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NCCOR members contribute to new research that shows major food companies have cutback on calories

Jan. 13, 2014, NCCOR

Sixteen of the nation’s leading food and beverage companies have cut 78 calories out of an American’s daily diet according to a new study funded by the Robert Wood Johnson Foundation (RWJF). This is the result of a five-year (2007-2012) reduction in sales of food and beverages totaling 60.4 trillion calories. The data collection and analysis of this study was overseen by a handful of national experts including members of the National Collaborative on Childhood Obesity Research (NCCOR).

The companies involved, including Campbell Soup, Nestlé, Coca-Cola and PepsiCo, acted together as part of the Healthy Weight Commitment Foundation (HWCF). The companies pledged to remove 1 trillion calories from the marketplace by 2012, and 1.5 trillion by 2015. The study found that, thus far, the companies have exceeded their 2015 pledge by more than 400 percent.

“These are very promising results. Research has shown that average increases of only 130-170 calories in children’s daily energy gap, that is an excess of calories consumed over those expended through physical activity and normal growth, were sufficient to explain the rise of childhood obesity in the United States, ” said C. Tracy Orleans, Ph.D., senior scientist at RWJF and NCCOR Steering Committee member. “This makes the average reduction of 78 calories in daily calories sold per capita quite meaningful.”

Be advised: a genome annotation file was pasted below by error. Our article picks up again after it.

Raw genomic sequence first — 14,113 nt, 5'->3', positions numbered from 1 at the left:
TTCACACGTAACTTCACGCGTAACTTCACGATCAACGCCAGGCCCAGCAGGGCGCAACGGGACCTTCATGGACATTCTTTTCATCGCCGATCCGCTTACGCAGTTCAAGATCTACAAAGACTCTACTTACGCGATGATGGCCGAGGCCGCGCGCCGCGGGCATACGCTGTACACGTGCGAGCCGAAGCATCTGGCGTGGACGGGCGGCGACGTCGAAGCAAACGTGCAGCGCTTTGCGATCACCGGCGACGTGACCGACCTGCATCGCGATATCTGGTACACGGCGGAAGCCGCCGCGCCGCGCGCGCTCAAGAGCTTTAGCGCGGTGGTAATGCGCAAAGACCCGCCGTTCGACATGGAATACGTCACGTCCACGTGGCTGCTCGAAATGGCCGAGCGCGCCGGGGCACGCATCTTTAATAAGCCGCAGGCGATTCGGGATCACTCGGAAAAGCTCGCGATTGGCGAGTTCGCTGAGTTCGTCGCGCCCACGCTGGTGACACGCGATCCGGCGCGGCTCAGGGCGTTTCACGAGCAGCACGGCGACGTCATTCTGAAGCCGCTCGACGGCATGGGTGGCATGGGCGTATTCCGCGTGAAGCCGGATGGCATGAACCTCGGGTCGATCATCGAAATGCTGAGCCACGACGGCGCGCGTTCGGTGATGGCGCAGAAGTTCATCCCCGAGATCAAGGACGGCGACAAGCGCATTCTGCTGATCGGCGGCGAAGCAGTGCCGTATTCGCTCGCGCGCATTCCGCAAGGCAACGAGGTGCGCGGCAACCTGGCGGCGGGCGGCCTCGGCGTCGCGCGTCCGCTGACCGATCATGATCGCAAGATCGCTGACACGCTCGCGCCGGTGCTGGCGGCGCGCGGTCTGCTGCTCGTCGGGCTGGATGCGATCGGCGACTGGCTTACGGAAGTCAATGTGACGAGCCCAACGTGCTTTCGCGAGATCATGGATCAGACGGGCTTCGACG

To determine the impact of the pledge, researchers at the University of North Carolina at Chapel Hill (UNC) combined data on foods and beverages sold by participating companies with nutritional information for those products. They then determined which individual products were included as part of the pledge and tracked sales of those products over time. The UNC team was advised by a roster of leading experts including Orleans and NCCOR members: Laura Kettel Khan, M.I.M., Ph.D., and Jennifer Seymour, Ph.D., of Centers for Disease Control and Prevention; Susan Krebs-Smith, Ph.D., of National Institutes of Health; Jay Variyam, Ph.D., of U.S. Department of Agriculture (USDA); and recent NCCOR member Molly Kretsch, Ph.D., of USDA.

“The evaluation itself is a stunning accomplishment based on truly pioneering work by the UNC team to develop a system which could actually track food system changes from factory to forks,” said Orleans. “Never before, in any nation, have we had the ability to track food stream changes in this way. This will be an enduring product of the evaluation.”

Public health experts hope that the success of the HWCF will catalyze similar changes by other companies.

“We are seeing the beginning of essential efforts to reduce the production, sale, and marketing of excess calories from sugar and fat that have contributed so much to childhood obesity levels globally, and to track food industry changes.

Given the strong business case for these food industry changes, these results reflect a triple win – a win for business, a win for the public’s health, and a win for science. And, overall, a win for the culture of health, ” said Orleans.